Facebook is avoiding that problem by constantly imagining what it would be like if it launched today. It might face criticisms and even loose some users with such moves, but it fits better into the web today. And ultimately this is why Facebook will survive and prosper.

Ask yourself – what would my service be like if it launched today? Is it substantially different than what you are now? It might be time to reimagine it.

Why VCs don’t invest in women led startups – my perspective

I just noticed lots of tweets citing me as an example of VCs investing in women led startups, and felt that I had to speak up about the issue. First of all, some VCs do invest in women led startups and don’t distinguish between women and men leaders. The VCs who funded SlideShare for example. Venrock has a history of funding women. Specifically, for David Siminoff and Dev Khare who funded SlideShare – a woman leading the company was never an issue. David Siminoff has funded other women as well, e.g., Lisa Stone from Blogher (I knew about that when I met him, and it did influence my going with Venrock). All our angel investors, Dave McClure, Hal Varian, Ariel Poler, Saul Klein, Mark Cuban – none of them cared one way or the other that SlideShare CEO is a woman.

So note to women entrepreneurs – there are VCs out there who will fund you. My biggest takeaway – look for a history of funding women. If someone has been a VC for 10 years and has never funded a woman, chances are they will not fund you. If a VC firm cannot speak of women entrepreneurs they have supported, take that as a sign and move on. If you find out that they have replaced their women founders as CEO’s, take that as a sign and move on.

In looking for funding for SlideShare, there were a few VCs who I knew after one meeting – that they would never fund a woman. In looking back, what was common to these VCs? I don’t think they understood the leadership style of women. Women can have a different leadership style and if you don’t understand that style, it can be a blocker in funding women. I felt this time and again – they don’t how I operate, how I lead. I think they felt I was weak, when it was just a different style. I don’t think they were against women CEOs, rather it was the particular leadership style they did not want to fund.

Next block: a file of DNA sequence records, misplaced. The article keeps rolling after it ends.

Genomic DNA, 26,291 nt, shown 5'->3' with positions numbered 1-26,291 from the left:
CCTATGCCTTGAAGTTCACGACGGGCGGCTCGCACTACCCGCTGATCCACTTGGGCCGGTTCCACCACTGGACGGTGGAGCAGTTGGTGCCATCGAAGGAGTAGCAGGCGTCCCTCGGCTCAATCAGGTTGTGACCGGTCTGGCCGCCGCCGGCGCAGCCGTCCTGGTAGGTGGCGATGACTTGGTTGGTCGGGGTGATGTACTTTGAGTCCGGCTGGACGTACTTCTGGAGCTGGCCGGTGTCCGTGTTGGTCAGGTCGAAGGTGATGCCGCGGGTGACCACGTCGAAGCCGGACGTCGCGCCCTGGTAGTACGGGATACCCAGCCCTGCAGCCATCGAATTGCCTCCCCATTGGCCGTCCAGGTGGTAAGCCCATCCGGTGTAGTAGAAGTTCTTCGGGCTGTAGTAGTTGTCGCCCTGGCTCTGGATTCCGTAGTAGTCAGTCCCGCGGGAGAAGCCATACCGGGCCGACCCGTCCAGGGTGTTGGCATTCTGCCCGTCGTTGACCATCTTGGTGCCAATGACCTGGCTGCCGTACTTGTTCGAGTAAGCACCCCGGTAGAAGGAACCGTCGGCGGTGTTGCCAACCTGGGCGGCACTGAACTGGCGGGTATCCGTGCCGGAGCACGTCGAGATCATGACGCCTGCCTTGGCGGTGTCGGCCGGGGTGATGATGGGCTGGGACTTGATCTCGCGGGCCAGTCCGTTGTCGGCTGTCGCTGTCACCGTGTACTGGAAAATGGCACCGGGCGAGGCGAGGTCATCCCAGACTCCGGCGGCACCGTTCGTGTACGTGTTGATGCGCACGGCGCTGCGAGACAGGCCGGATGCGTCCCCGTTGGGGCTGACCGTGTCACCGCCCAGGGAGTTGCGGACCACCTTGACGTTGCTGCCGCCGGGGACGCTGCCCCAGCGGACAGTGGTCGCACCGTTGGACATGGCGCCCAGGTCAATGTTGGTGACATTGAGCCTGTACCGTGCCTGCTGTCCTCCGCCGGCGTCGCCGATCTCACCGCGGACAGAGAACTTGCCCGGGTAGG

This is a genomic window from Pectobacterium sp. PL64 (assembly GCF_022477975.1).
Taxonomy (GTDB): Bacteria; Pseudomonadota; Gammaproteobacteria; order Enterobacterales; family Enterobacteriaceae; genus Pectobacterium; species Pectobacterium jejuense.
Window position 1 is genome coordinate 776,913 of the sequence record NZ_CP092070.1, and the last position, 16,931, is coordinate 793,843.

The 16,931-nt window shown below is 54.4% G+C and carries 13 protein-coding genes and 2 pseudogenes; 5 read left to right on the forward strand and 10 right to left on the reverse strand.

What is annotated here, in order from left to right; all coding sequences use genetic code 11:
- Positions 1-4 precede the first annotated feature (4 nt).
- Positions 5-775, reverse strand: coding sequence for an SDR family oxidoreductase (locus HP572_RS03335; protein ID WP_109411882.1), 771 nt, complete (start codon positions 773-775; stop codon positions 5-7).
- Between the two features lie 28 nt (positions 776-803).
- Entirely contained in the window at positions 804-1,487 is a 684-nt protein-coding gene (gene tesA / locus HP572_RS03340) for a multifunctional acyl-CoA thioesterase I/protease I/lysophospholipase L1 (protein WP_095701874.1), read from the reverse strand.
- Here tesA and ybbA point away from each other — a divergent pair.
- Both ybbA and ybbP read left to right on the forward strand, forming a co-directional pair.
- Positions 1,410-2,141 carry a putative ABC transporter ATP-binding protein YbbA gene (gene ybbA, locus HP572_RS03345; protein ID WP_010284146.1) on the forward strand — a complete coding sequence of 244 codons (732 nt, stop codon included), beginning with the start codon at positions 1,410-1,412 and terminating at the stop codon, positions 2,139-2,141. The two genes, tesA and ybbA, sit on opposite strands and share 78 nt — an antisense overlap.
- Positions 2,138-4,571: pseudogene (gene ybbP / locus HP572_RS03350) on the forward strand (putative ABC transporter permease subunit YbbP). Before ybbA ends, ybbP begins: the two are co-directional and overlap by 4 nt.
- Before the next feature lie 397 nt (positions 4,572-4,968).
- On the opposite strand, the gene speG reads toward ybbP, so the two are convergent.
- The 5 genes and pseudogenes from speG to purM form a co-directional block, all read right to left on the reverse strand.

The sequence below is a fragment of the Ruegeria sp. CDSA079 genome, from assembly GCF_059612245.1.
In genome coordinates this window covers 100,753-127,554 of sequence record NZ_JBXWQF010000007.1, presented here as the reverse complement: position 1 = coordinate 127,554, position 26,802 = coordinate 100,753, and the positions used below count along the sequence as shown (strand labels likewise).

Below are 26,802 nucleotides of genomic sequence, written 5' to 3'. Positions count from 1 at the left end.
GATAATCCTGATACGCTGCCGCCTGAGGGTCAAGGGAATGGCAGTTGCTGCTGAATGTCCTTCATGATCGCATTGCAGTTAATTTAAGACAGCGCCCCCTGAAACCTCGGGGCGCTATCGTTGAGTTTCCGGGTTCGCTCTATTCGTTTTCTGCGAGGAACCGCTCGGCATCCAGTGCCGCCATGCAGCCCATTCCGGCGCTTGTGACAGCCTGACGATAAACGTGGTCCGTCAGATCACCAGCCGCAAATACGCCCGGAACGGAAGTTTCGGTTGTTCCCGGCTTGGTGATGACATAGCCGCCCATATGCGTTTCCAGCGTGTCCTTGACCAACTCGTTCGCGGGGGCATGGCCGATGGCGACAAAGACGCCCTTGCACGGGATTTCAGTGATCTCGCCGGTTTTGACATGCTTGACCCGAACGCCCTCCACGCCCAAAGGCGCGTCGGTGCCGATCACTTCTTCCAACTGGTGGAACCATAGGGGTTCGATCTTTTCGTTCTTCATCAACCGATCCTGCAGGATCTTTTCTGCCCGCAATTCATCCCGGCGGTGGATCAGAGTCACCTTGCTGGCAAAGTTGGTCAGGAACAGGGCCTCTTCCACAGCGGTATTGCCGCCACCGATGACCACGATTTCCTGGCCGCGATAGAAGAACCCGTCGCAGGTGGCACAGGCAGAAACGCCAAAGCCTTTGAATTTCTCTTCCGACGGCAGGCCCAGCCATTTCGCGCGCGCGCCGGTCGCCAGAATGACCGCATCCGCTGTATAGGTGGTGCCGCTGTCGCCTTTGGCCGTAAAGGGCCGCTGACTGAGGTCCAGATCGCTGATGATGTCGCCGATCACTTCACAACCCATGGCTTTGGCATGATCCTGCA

This is something I know through my psychology background as well – men and women can have different leadership styles. Culturally, we are sensitized to identifying a male style as a leadership style. And VCs in particular, seem to most understand leadership styles of 22 year old, male Stanford students (yes, I am stereotyping here :-)).

Having said that, I want to emphasize that overall I don’t feel discriminated against. I know that statistically speaking women have a lesser chance of getting funded. But I also have lots of male entrepreneurs friends – it can be hard for them as well. And some of the stylistic biases can operate against them as well.

Women Entrepreneurs: there are VCs out there who do fund women. Look for them. Look for a history of funding women. The best way to predict the future, is to look at the past. Ask them for a list of women entrepreneurs they have funded.

Running a scrappy startup – what would you like to hear about?

Next Sunday, I am giving a talk at Entrepreneur Trek at Stanford on a topic close to my heart: how to run a scrappy startup. It is something I know a lot about, having run SlideShare on a small budget. We took a modest round of funding in our second year, post funding, we remain a scrappy startup.

I will cover a whole gamut of startup issues from when to spend on marketing and bizdev, how to get started with sales, how to choose a lawyer and accountant, how to negotiate the best rates for every service you spend on. But most of all how to do this without compromisng the quality of the product and keeping up a fast pace of growth. At the end of the day, it would not matter how scrappy you are if your product is not great and if you are not growing fast. So the trick is knowing what to spend on (great developers, designers, good hardware) and what to skimp on (marketing, PR).